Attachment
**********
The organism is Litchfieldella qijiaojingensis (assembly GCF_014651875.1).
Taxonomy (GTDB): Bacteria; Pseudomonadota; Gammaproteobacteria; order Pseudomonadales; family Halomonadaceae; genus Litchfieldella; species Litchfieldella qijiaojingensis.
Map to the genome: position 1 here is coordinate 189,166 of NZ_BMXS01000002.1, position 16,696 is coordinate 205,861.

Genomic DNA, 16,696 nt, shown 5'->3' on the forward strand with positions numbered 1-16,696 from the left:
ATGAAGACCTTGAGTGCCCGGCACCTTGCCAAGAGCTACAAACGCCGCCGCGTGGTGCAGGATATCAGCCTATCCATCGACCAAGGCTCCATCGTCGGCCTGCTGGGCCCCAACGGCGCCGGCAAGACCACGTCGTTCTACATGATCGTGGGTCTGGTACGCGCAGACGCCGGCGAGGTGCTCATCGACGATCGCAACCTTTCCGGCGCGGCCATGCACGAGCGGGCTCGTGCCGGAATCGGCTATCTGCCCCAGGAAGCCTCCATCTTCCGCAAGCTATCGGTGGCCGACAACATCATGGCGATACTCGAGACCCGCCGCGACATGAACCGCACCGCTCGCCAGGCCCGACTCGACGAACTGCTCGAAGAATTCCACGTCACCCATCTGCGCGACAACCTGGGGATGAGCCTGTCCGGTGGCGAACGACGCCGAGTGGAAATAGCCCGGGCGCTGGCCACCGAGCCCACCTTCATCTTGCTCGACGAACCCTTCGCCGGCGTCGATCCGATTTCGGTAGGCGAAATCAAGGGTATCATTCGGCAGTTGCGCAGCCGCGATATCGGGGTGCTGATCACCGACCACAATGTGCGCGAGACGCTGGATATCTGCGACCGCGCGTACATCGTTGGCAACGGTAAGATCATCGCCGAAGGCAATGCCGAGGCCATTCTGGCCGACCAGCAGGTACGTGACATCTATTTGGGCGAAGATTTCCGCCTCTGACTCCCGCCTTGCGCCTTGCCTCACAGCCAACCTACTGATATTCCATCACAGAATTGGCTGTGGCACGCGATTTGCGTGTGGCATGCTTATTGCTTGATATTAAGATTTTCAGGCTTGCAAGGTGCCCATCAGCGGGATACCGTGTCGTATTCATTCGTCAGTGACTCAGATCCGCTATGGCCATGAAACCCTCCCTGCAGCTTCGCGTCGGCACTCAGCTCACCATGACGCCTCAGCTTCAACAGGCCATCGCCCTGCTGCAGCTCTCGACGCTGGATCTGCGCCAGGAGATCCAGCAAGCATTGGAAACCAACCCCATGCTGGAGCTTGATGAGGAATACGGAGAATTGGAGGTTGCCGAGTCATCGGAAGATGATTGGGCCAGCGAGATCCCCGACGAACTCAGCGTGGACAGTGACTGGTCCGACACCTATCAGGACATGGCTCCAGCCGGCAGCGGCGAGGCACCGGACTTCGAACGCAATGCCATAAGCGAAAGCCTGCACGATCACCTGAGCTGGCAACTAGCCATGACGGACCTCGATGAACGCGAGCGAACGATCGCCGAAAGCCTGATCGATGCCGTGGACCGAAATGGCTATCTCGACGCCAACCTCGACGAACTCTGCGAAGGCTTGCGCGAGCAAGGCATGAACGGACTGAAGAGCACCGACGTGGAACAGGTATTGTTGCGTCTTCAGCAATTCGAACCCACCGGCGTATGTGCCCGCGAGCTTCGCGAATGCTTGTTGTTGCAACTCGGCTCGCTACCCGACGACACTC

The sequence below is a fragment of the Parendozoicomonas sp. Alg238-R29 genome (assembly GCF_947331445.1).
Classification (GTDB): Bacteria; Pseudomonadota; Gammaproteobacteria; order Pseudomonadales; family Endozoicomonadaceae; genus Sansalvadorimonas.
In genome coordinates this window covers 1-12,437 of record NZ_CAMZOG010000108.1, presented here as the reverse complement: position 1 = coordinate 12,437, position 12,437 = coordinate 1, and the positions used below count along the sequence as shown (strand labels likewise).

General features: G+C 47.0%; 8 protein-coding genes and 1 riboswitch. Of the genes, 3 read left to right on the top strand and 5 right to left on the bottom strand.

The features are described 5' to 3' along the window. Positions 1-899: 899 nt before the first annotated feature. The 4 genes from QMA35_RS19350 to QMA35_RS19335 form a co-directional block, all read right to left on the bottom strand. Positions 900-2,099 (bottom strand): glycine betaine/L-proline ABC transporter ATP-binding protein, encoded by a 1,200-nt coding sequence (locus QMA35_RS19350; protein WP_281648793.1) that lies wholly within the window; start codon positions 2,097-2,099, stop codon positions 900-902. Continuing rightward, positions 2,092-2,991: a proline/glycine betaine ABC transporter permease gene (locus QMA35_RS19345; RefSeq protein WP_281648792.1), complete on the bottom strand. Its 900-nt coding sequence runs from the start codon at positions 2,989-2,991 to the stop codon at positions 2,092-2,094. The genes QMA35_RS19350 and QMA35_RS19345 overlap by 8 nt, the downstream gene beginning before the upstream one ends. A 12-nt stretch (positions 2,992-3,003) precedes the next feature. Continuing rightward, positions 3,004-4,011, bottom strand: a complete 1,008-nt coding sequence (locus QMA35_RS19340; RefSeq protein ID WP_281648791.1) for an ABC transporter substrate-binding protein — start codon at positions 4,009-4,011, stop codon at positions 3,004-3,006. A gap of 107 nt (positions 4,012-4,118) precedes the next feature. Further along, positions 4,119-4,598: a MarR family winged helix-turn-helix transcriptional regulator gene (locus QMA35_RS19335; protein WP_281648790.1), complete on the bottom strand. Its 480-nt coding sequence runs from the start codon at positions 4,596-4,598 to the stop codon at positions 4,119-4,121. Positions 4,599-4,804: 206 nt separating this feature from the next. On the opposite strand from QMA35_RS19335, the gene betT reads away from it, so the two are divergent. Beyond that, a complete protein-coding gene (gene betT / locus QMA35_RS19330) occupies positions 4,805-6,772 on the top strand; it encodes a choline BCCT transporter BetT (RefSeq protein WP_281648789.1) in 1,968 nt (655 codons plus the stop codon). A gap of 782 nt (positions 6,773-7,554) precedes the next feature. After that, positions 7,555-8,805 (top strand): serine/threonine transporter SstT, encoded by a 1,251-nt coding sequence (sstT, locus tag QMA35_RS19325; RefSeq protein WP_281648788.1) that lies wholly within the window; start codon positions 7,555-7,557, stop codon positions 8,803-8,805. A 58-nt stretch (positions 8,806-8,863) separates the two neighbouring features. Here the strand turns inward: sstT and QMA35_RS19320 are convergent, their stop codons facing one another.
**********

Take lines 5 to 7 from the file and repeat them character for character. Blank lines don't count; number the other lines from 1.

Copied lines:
ATGAAGACCTTGAGTGCCCGGCACCTTGCCAAGAGCTACAAACGCCGCCGCGTGGTGCAGGATATCAGCCTATCCATCGACCAAGGCTCCATCGTCGGCCTGCTGGGCCCCAACGGCGCCGGCAAGACCACGTCGTTCTACATGATCGTGGGTCTGGTACGCGCAGACGCCGGCGAGGTGCTCATCGACGATCGCAACCTTTCCGGCGCGGCCATGCACGAGCGGGCTCGTGCCGGAATCGGCTATCTGCCCCAGGAAGCCTCCATCTTCCGCAAGCTATCGGTGGCCGACAACATCATGGCGATACTCGAGACCCGCCGCGACATGAACCGCACCGCTCGCCAGGCCCGACTCGACGAACTGCTCGAAGAATTCCACGTCACCCATCTGCGCGACAACCTGGGGATGAGCCTGTCCGGTGGCGAACGACGCCGAGTGGAAATAGCCCGGGCGCTGGCCACCGAGCCCACCTTCATCTTGCTCGACGAACCCTTCGCCGGCGTCGATCCGATTTCGGTAGGCGAAATCAAGGGTATCATTCGGCAGTTGCGCAGCCGCGATATCGGGGTGCTGATCACCGACCACAATGTGCGCGAGACGCTGGATATCTGCGACCGCGCGTACATCGTTGGCAACGGTAAGATCATCGCCGAAGGCAATGCCGAGGCCATTCTGGCCGACCAGCAGGTACGTGACATCTATTTGGGCGAAGATTTCCGCCTCTGACTCCCGCCTTGCGCCTTGCCTCACAGCCAACCTACTGATATTCCATCACAGAATTGGCTGTGGCACGCGATTTGCGTGTGGCATGCTTATTGCTTGATATTAAGATTTTCAGGCTTGCAAGGTGCCCATCAGCGGGATACCGTGTCGTATTCATTCGTCAGTGACTCAGATCCGCTATGGCCATGAAACCCTCCCTGCAGCTTCGCGTCGGCACTCAGCTCACCATGACGCCTCAGCTTCAACAGGCCATCGCCCTGCTGCAGCTCTCGACGCTGGATCTGCGCCAGGAGATCCAGCAAGCATTGGAAACCAACCCCATGCTGGAGCTTGATGAGGAATACGGAGAATTGGAGGTTGCCGAGTCATCGGAAGATGATTGGGCCAGCGAGATCCCCGACGAACTCAGCGTGGACAGTGACTGGTCCGACACCTATCAGGACATGGCTCCAGCCGGCAGCGGCGAGGCACCGGACTTCGAACGCAATGCCATAAGCGAAAGCCTGCACGATCACCTGAGCTGGCAACTAGCCATGACGGACCTCGATGAACGCGAGCGAACGATCGCCGAAAGCCTGATCGATGCCGTGGACCGAAATGGCTATCTCGACGCCAACCTCGACGAACTCTGCGAAGGCTTGCGCGAGCAAGGCATGAACGGACTGAAGAGCACCGACGTGGAACAGGTATTGTTGCGTCTTCAGCAATTCGAACCCACCGGCGTATGTGCCCGCGAGCTTCGCGAATGCTTGTTGTTGCAACTCGGCTCGCTACCCGACGACACTC

The sequence below is a fragment of the Parendozoicomonas sp. Alg238-R29 genome (assembly GCF_947331445.1).
Classification (GTDB): Bacteria; Pseudomonadota; Gammaproteobacteria; order Pseudomonadales; family Endozoicomonadaceae; genus Sansalvadorimonas.